Left unfettered, the capitalist system always has and always will produce a rising standard of living for the poor and the middle class, and for the people as a whole. It also produces a constant circulation of wealth among economic classes, ensuring that great capitalist enterprises will eventually be overwhelmed by competition, and great private fortunes will soon be dissipated by their heirs, who will be replaced in the economic hierarchy by nouveaux riches. Another way of putting this is that the poor will get richer and the rich will get poorer — but there will always be large differences of wealth between the people who are most successful at the moment and the people who aren’t.
If you don’t like that, you can consider what happens under the precapitalist system, which fools are always trying to revive — the system in which the state constantly tries to control economic differences by redistributing wealth, thereby destroying it. Isabel Paterson said it best: “Destitution is easily distributed. It’s the one thing political power can insure you.”
The poor will get richer and the rich will get poorer — but there will always be large differences of wealth between the people who are most successful at the moment and the people who aren’t.
Recently, after reading some of Hillary’s Clinton’s demagogic rants about “inequality,” I happened on some words that reminded me of the unfortunate fact that total ignorance of political economy is nothing new. The words are part of an essay, “The Absurd Effort to Make the World Over,” by the early sociologist William Graham Sumner. They were published in 1894, and they show how persistent economic fallacies, and their political exploitation, have been. They were chronic even in Sumner’s time, which was supposedly the great age of laissez-faire.
It is repeated until it has become a commonplace which people are afraid to question, that there is some social danger in the possession of large amounts of wealth by individuals. I ask, Why? I heard a lecture two years ago by a man who holds perhaps the first chair of political economy in the world. He said, among other things, that there was great danger in our day from great accumulations; that this danger ought to be met by taxation, and he referred to the fortune of the Rothschilds and to the great fortunes made in America to prove his point. He omitted, however, to state in what the danger consisted or to specify what harm has ever been done by the Rothschild fortunes or by the great fortunes accumulated in America. It seemed to me that the assertions he was making, and the measures he was recommending, ex-cathedra, were very serious to be thrown out so recklessly. It is hardly to be expected that novelists, popular magazinists, amateur economists, and politicians will be more responsible. It would be easy, however, to show what good is done by accumulations of capital in a few hands — that is, under close and direct management, permitting prompt and accurate application; also to tell what harm is done by loose and unfounded denunciations of any social component or any social group. In the recent debates on the income tax the assumption that great accumulations of wealth are socially harmful and ought to be broken down by taxation was treated as an axiom, and we had direct proof how dangerous it is to fit out the average politician with such unverified and unverifiable dogmas as his warrant for his modes of handling the direful tool of taxation.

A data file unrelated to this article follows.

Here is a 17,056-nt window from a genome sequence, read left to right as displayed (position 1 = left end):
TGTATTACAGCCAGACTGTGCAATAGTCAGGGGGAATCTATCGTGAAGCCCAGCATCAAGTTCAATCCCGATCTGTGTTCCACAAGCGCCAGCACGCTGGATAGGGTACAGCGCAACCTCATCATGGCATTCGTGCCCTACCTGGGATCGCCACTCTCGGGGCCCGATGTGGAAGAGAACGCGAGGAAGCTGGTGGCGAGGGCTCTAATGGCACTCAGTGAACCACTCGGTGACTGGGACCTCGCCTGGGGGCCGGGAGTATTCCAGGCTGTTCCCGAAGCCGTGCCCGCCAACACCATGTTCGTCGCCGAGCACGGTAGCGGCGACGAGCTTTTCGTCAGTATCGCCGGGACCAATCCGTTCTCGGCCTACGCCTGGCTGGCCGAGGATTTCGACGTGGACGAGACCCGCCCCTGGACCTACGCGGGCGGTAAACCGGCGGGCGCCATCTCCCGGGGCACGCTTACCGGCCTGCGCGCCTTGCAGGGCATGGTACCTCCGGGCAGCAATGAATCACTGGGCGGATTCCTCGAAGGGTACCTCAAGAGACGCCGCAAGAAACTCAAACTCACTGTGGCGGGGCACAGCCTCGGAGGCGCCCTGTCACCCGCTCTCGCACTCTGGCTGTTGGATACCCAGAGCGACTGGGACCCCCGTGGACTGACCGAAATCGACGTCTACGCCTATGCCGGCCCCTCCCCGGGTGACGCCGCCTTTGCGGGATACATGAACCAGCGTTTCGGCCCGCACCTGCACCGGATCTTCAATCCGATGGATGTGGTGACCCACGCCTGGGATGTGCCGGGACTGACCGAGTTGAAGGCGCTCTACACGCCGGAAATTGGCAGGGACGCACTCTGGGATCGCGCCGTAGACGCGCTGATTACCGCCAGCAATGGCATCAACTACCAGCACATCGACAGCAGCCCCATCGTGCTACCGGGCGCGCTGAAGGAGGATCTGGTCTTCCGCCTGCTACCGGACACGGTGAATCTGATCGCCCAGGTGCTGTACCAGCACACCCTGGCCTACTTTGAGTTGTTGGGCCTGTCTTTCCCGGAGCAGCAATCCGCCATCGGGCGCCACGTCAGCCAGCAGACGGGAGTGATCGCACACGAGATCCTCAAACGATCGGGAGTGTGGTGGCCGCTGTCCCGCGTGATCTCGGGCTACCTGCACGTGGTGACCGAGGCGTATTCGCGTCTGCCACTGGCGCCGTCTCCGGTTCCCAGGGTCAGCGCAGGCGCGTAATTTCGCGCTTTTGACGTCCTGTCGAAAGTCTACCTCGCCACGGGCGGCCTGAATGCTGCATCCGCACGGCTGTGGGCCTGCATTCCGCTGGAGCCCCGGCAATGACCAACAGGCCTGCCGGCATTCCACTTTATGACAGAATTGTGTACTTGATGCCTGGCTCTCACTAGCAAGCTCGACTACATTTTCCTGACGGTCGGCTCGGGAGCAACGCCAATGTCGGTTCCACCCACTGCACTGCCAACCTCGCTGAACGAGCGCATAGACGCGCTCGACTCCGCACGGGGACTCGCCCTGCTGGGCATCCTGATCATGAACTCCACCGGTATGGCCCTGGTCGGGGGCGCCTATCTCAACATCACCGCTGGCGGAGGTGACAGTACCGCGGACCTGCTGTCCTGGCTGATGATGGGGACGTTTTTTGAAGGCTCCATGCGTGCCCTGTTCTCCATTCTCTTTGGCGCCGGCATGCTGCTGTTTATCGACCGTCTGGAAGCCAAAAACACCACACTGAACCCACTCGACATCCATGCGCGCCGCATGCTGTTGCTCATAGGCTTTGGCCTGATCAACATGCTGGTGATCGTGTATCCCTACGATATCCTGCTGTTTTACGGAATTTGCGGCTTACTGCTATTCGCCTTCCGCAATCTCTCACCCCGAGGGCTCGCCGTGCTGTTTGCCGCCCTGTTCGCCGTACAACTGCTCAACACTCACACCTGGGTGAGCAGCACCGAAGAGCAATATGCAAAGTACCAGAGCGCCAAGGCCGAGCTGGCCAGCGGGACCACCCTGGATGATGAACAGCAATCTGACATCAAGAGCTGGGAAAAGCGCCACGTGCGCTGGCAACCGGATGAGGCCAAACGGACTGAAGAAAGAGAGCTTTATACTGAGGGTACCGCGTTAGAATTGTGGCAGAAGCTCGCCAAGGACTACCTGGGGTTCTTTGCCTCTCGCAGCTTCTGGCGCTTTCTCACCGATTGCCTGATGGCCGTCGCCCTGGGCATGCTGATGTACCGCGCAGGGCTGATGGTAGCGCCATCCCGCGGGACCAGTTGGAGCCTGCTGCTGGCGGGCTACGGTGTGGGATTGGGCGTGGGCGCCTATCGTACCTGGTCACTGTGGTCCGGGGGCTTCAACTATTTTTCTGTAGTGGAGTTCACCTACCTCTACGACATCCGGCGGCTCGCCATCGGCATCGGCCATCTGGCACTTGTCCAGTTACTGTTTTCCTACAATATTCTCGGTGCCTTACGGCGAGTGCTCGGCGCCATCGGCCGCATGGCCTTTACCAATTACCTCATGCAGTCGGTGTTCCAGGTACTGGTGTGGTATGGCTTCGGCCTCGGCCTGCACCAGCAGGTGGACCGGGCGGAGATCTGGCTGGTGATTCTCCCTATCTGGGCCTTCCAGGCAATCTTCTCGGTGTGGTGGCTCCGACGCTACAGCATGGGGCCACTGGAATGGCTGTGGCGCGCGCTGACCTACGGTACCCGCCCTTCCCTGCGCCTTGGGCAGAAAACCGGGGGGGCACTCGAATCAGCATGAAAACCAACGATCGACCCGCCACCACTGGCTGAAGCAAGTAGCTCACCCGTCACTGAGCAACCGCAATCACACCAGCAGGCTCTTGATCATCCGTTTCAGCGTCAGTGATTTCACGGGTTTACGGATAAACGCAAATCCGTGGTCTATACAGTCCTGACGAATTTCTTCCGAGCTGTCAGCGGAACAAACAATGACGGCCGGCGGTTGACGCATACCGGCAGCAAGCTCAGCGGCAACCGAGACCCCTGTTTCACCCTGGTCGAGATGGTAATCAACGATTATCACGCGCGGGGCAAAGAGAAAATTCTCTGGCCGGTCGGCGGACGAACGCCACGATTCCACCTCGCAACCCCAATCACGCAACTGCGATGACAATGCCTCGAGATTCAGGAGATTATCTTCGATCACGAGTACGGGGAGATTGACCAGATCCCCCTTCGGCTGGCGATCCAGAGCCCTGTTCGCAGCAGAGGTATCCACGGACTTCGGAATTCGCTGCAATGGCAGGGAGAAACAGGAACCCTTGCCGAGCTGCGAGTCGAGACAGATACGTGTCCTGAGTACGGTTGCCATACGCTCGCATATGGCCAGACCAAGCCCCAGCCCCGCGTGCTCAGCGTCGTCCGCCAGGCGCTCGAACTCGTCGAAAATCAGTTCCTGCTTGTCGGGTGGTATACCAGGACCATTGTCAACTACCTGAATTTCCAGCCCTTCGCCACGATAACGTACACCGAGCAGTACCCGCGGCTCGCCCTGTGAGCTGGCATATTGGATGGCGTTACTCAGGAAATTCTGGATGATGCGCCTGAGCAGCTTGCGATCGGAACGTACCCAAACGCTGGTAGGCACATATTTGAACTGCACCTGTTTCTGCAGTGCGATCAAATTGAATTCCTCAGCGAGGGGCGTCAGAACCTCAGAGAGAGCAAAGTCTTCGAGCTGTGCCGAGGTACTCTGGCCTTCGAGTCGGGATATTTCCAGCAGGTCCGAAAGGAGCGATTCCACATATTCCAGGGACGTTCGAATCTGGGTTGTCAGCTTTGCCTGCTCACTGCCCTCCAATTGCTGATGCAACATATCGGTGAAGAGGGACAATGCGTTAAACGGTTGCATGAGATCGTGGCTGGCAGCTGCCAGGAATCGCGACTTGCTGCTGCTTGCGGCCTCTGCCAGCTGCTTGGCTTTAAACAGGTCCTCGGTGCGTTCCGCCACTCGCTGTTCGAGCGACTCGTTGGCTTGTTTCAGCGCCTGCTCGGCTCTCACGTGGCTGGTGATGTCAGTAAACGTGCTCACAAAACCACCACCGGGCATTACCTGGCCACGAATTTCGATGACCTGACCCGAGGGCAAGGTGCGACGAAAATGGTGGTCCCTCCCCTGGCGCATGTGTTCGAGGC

Great figures are set out as to the magnitude of certain fortunes and the proportionate amount of the national wealth held by a fraction of the population, and eloquent exclamation points are set against them. If the figures were beyond criticism, what would they prove? Where is the rich man who is oppressing anybody? If there was one, the newspapers would ring with it. . . . Wealth, in itself considered, is only power, like steam, or electricity, or knowledge. The question of its good or ill turns on the question how it will be used. To prove any harm in aggregations of wealth it must be shown that great wealth is, as a rule, in the ordinary course of social affairs, put to a mischievous use. This cannot be shown beyond the very slightest degree, if at all.
I can think of only one exception to this line of argument, but the exception has become a mighty one. When people become convinced that wealth is indeed dangerous, and they create a political culture based on the fallacies Sumner reproved, they transform their fears into reality; they make wealth dangerous. Most rich people are politically harmless, but some act on the fallacies they have been taught, and try to better the country by political activism. The heirs of Ford, Rockefeller, Kennedy, and many others have done this. George Soros is doing it right now. Almost always, these people work toward constricting the capitalist system and therefore (strange, unanticipated, and unrecognized effect) toward freezing poor people in their poverty. And as government, under such influences, attains more power, it attains the power to generate fortunes directly. This, not the capitalist system, is the origin of the vast Clinton fortune, a fortune now being used, as was the fortune of Julius Caesar, the richest man in Rome, to devastate the republic in which it grew.
This, I believe, may be the great domestic political problem of our time. (We have a lot of others, I know.) How will libertarians address it?